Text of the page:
Let's think about hiphop hands. We can begin with this understanding: Hiphop hands are not the same as jazz hands. One can be certain of this distinction because the former does not share the same root or, as a consequence, function with the latter. Jazz hands relate to dancing, to ornamenting the body as it moves in time and through space to a beat. The absolute function of jazz hands—the double dream hands, the shimmy above or in front of the eyes, the clap burst, the rain hands—is decorative. Hiphop hands are rooted in the communicative rather than the decorative—they function to enrich, enhance, and even dramatize the things a rapper is saying. In this respect, hiphop hands are much closer to the deepest and oldest parts of human language.
Now I must introduce Dr. Michael Arbib, a theoretical neuroscientist who, in 1998, published an important paper with Giacomo Rizzolatti called "Language Within Our Grasp." (Rizzolatti is an Italian neurophysiologist who played a leading role in the discovery of the now famous mirror neurons.) In the paper, Arbib and Rizzolatti introduce a fascinating and compelling idea about the source of human language: the hands. This idea came to them when they realized that the part of the brain known as the language area (Broca's area) is also the neural area for grasping. Why would this be? How is spoken language related to grasping with your hands? Arbib and Rizzolatti concluded that the hands were used for human language long before vocal language was developed. The older language, however, is not dead; it's very much with us to this day as gestures. Our hands do not stay still when we speak, but move around and through the air. The old system is tied to the newer one.
Now back to hiphop. As rap is an art of language, hiphop hands are also an art of language. Both are tied to the same communication system in the brain, both are telling us things. We listen and we watch at the same time; we listen to the words of the rap and we watch the hands of the rap—the hands crisscrossing, the hands pumping, the hands pounding. We can even imagine some remote time, some place deep in human history, when something like hiphop hands was all there was to entertain people. No dope rhymes, just dope hands.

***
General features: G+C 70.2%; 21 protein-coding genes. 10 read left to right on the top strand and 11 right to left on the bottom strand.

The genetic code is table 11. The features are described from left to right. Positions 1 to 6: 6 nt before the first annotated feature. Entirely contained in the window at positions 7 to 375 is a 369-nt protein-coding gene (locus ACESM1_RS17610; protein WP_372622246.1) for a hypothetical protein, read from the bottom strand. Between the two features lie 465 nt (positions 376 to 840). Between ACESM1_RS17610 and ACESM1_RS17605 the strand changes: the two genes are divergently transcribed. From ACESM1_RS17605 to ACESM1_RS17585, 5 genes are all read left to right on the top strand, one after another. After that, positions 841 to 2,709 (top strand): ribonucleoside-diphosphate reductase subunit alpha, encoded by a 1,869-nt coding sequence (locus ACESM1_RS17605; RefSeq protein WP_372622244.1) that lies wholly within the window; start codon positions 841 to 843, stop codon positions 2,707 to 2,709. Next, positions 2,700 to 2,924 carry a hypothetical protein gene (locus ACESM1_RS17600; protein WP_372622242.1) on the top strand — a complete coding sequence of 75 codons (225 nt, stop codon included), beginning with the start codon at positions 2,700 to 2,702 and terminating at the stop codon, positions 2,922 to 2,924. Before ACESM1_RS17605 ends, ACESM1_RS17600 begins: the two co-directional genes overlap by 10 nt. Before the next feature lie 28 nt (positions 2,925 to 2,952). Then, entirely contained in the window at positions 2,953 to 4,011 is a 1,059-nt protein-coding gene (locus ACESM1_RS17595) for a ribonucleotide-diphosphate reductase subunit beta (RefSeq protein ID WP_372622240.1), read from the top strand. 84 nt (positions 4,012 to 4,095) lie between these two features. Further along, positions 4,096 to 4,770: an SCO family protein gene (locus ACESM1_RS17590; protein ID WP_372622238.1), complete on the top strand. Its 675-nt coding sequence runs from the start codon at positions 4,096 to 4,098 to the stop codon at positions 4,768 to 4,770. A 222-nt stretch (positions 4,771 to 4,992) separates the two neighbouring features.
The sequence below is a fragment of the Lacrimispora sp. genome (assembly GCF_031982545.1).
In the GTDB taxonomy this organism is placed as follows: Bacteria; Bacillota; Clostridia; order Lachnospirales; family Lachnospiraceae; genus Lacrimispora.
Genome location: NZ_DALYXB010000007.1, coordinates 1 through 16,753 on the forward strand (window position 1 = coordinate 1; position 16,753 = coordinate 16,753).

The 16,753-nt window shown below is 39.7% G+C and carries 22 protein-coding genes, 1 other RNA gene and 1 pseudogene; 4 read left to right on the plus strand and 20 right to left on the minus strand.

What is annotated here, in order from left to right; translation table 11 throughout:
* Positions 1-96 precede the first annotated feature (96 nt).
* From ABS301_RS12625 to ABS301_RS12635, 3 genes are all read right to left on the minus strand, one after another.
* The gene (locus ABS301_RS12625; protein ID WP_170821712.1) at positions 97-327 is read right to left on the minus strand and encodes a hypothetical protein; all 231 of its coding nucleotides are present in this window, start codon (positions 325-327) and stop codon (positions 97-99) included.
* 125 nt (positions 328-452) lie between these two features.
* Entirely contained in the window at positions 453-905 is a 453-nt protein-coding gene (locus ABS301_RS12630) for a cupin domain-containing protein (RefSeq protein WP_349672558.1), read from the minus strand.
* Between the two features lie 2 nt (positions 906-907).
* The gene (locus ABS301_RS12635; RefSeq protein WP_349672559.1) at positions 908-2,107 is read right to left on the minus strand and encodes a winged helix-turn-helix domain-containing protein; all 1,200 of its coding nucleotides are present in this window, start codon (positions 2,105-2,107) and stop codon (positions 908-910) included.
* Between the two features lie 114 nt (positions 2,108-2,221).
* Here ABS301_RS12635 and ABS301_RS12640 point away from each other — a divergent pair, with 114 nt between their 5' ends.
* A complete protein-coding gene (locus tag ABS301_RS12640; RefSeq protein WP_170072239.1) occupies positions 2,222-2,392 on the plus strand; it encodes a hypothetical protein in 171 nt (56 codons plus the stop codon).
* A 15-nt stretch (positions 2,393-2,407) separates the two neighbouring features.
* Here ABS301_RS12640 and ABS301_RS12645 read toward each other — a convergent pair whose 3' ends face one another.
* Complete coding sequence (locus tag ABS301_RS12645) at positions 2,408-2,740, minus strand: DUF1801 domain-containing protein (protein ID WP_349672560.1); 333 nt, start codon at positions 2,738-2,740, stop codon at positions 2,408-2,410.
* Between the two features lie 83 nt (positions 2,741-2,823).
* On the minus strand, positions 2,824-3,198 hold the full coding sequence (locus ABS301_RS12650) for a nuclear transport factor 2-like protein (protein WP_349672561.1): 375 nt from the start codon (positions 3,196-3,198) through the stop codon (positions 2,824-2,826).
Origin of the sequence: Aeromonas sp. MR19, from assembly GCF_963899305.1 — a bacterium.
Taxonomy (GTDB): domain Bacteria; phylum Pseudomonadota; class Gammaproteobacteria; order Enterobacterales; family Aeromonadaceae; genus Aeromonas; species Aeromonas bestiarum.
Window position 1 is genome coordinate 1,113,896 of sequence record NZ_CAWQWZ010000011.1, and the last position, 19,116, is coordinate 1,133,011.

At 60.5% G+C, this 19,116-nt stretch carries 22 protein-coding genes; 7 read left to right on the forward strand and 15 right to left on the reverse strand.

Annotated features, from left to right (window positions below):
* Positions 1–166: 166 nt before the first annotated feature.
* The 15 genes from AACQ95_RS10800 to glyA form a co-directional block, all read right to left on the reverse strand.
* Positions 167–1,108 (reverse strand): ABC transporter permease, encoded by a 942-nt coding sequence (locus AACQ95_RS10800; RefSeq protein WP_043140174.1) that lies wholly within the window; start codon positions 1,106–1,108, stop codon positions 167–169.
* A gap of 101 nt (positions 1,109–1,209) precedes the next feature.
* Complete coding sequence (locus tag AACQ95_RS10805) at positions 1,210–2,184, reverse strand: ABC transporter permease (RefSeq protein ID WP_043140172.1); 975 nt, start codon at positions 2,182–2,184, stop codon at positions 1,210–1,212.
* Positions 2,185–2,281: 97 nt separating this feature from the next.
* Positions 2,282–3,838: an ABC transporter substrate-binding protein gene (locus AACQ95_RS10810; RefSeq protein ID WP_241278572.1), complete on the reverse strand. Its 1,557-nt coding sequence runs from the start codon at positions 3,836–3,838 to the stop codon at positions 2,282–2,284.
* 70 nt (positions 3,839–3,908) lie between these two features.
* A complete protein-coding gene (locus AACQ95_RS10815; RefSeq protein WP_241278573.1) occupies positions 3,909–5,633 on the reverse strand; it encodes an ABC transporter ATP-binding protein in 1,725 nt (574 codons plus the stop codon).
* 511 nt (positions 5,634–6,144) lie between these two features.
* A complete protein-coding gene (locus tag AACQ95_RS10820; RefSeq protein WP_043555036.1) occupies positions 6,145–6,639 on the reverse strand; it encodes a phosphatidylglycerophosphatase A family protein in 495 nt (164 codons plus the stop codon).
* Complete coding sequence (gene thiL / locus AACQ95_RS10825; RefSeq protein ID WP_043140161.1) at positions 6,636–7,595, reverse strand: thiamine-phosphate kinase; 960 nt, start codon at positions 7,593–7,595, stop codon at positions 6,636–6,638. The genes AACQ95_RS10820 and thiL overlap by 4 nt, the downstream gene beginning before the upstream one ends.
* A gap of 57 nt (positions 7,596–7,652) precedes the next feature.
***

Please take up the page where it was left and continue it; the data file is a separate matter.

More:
It is not the business of this article to produce an exhaustive classification of hiphop hands. It would take years and hundreds of thousands of dollars to identify all of them—general hands, idiosyncratic hands, literal hands. All I can offer the reader are just six hands—six hiphop hands that I find mesmerizing.
When Fabolous uses these hands in the video for the Just Blaze–produced track "Breathe" (one of the greatest beats of the '00s), he raps, "I space myself and just take a deep breath." Meaning, he needs room so that he can think clearly and make sound decisions. But to get this breathing room, you and everybody else need to back up off him.
When Ishmael Butler (Shabazz Palaces, Digable Planets) says "world renowned" in the Zia Mohajerjasbi–directed video for Jake One's "Home," he raises his hands up and wide. This is the hiphop hands expression of the total, the all, the whole of it.
Whether it's done as a single chop or repeated chops (up, down, up, down), we always get the same message from this gesture: If you are going to understand one thing, understand this. In "Still D.R.E.," Snoop Dogg (now Snoop Lion) gives a one-finger chop when he raps, "Still hitting them corners in them low-lows, girl."
Supreme NTM were a big deal in the '90s—filling the airwaves with their beats, selling out shows, moving thousands upon thousands of records. If you are wondering why you've never heard of them, it's because you do not listen to French hiphop. But even if you don't know a thing about this marvelous branch of rapping or a lick of French, Supreme NTM's video for "That's My People" will not leave you in the cold. All you have to do is watch the rapper's hands. They are speaking in a language you understand—it's the language of hiphop hands.
In the video for the Beastie Boys' "So What'cha Want," the late MCA covers his whole face as he raps, "But like a dream, I'm flowing without no stopping." When he releases his face from the hands, he turns his head this way and that, like a man who was in the dark for many years and is now dazed by the bright light of the sun.
Very early in Black Star's wonderful update of "The Message," "Respiration," Mos Def (now Yasiin Bey) waves both his hands, palms down, from side to side as he raps, "This ain't no time where the usual is suitable." Though this hiphop gesture has its origin in standard body language (no way, not doing it, not hearing it), rappers never fail to give it greater expressive depth with more pronounced rhythmic articulation.